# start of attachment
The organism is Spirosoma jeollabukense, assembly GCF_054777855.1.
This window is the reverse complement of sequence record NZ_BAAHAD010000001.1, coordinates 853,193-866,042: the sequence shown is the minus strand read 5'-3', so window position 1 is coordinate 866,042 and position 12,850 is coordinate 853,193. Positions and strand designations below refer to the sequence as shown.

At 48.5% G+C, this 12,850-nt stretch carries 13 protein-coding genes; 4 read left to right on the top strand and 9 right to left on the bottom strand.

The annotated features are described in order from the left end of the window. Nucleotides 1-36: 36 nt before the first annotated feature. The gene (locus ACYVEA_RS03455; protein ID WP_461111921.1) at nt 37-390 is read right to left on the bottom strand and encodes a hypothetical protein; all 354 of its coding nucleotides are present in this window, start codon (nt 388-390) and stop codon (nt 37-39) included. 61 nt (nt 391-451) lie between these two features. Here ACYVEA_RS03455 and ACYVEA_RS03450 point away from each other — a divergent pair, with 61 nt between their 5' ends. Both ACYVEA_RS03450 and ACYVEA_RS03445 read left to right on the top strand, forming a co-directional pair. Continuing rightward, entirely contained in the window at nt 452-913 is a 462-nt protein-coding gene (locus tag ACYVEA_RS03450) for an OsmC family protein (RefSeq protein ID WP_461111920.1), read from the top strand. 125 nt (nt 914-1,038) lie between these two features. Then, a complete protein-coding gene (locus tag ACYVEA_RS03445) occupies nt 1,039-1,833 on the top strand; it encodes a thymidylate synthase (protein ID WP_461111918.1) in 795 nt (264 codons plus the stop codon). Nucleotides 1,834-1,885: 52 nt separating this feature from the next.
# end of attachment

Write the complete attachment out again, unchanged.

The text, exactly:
The organism is Spirosoma jeollabukense, assembly GCF_054777855.1.
This window is the reverse complement of sequence record NZ_BAAHAD010000001.1, coordinates 853,193-866,042: the sequence shown is the minus strand read 5'-3', so window position 1 is coordinate 866,042 and position 12,850 is coordinate 853,193. Positions and strand designations below refer to the sequence as shown.

At 48.5% G+C, this 12,850-nt stretch carries 13 protein-coding genes; 4 read left to right on the top strand and 9 right to left on the bottom strand.

The annotated features are described in order from the left end of the window. Nucleotides 1-36: 36 nt before the first annotated feature. The gene (locus ACYVEA_RS03455; protein ID WP_461111921.1) at nt 37-390 is read right to left on the bottom strand and encodes a hypothetical protein; all 354 of its coding nucleotides are present in this window, start codon (nt 388-390) and stop codon (nt 37-39) included. 61 nt (nt 391-451) lie between these two features. Here ACYVEA_RS03455 and ACYVEA_RS03450 point away from each other — a divergent pair, with 61 nt between their 5' ends. Both ACYVEA_RS03450 and ACYVEA_RS03445 read left to right on the top strand, forming a co-directional pair. Continuing rightward, entirely contained in the window at nt 452-913 is a 462-nt protein-coding gene (locus tag ACYVEA_RS03450) for an OsmC family protein (RefSeq protein ID WP_461111920.1), read from the top strand. 125 nt (nt 914-1,038) lie between these two features. Then, a complete protein-coding gene (locus tag ACYVEA_RS03445) occupies nt 1,039-1,833 on the top strand; it encodes a thymidylate synthase (protein ID WP_461111918.1) in 795 nt (264 codons plus the stop codon). Nucleotides 1,834-1,885: 52 nt separating this feature from the next.